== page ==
Martha’s Vineyard Film Society screens “The Way We Get By”


Soldiers returning from Iraq and Afghanistan land first in Bangor, Maine, often in the middle of the night. The documentary, “The Way We Get By,” captures this process and the people who make it a point to let our military know they’re appreciated.

The Martha’s Vineyard Film Society will screen this warm-hearted bit of Americana on Saturday, Jan. 29, at the Katharine Cornell Theatre.

Director Aron Gaudet’s interest in the subject is natural, since his mother, Joan Gaudet, born and raised in Bangor, is one of the three greeters spotlighted in “The Way We Get By.” The viewer learns that Joan’s late husband served in the Korean War and she has two grandchildren about to be deployed. Along with fellow greeters Bill Knight, Gerald Mundy, and a team of others, she has been on call 24/7 since 2003 to meet the planeloads of soldiers arriving home from abroad.

Bill Knight racked up 32 years in the Army and Navy, so his appreciation of what “our boys” have been through is understandable. He shakes hands with each of the soldiers filing into the Bangor airport, the first point of debarkation for both returning and departing military. The number of soldiers has reached a million.

Remembering how unappreciated soldiers coming back from Vietnam were, Mr. Knight vowed not to let that happen again. His “prostrate” cancer doesn’t dint his enthusiasm. But we see that once his wife died from a heart attack, Mr. Knight has let the family cats take over and the empty cans of cat food pile up. He spends $250 a month feeding them and eventually moves into a trailer, putting his small farm up for sale.

“We don’t necessarily support why they got sent,” says Gerry Mundy, a retired ironworker. What counts is making a soldier smile, or handing them a cell phone they can use to call home. The greeters have also set up a wall with photos of fallen soldiers, so those arriving can look for lost buddies and scribble a farewell note.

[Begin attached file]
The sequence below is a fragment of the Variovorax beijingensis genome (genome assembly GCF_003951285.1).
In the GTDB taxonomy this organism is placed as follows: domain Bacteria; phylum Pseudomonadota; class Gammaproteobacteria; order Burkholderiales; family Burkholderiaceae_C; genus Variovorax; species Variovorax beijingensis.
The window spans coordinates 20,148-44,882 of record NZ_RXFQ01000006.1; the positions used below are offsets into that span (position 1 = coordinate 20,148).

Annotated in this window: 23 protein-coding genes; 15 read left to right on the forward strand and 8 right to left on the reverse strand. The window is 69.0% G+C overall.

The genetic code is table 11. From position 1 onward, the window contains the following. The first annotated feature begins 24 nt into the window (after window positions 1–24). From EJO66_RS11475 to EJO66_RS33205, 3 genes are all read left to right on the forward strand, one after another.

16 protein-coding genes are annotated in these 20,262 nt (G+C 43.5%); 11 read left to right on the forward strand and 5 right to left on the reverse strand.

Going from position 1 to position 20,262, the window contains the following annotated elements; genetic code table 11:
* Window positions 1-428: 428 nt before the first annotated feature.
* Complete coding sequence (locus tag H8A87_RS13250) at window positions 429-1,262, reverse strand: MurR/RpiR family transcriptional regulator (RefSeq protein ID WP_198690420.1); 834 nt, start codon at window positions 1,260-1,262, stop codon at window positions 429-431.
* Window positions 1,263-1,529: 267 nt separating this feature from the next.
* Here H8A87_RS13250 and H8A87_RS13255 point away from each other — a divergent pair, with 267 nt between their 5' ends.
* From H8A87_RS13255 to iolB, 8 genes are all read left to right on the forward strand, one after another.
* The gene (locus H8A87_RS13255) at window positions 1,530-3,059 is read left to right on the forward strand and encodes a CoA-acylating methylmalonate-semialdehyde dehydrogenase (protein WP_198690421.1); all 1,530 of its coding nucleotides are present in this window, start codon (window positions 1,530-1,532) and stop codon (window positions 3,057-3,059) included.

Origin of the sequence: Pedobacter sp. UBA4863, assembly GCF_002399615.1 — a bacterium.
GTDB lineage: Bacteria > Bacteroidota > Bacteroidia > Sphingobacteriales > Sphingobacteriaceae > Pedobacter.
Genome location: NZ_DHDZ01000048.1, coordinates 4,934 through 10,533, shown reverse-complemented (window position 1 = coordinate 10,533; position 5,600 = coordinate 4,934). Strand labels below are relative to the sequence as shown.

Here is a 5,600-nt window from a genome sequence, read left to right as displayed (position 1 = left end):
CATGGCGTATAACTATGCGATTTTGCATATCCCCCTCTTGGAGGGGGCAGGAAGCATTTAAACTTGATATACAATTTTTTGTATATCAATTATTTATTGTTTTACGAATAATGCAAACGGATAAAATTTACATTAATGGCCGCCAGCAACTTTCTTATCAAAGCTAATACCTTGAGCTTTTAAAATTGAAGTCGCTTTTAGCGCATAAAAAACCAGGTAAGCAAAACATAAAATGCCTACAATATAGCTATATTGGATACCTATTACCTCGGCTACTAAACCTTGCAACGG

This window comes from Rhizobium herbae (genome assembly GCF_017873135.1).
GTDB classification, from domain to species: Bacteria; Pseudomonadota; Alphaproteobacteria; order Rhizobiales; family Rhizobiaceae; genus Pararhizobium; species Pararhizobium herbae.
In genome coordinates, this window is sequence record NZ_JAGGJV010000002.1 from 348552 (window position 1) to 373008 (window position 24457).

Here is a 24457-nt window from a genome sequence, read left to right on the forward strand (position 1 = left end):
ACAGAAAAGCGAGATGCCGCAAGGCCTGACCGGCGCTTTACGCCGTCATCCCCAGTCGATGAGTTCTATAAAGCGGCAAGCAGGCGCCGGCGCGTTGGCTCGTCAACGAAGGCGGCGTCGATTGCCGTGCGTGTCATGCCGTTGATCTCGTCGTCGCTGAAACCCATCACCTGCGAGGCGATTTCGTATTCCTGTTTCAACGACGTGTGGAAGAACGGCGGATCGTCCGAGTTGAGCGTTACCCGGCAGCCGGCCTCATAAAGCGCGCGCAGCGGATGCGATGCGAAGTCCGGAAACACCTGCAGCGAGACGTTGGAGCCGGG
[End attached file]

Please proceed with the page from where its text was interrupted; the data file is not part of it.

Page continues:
“The Way We Get By” plumbs the sense of community in Bangor — the last Down East city heading north or east to the Canadian border — that inspires its elderly citizens to climb out of bed and show up at the airport. It also showcases their small-town lives.

Joan Gaudet, who takes 10 pills in the morning and 7 at night, suffers from back problems and worries about falling. Uncomfortable about war, she doesn’t like to see off the soldiers heading out. She makes an exception for her granddaughter, Amy, who is a medical helicopter pilot, and Joan joins the rest of the family for a teary farewell.

These good citizens, so many of whom are reaching the end of their lives, prove to be as much what “The Way We Get By” is about as the young soldiers returning from two of America’s longest wars. They deserve the tribute.

“The Way We Get By,” Saturday, Jan. 29, 7:30 pm, Katharine Cornell Theatre, Vineyard Haven. $8; $5 for members. Doors open at 7 pm. For more information, visit

Brooks Robards, a frequent contributor to The Times, divides her time between Northampton and Oak Bluffs.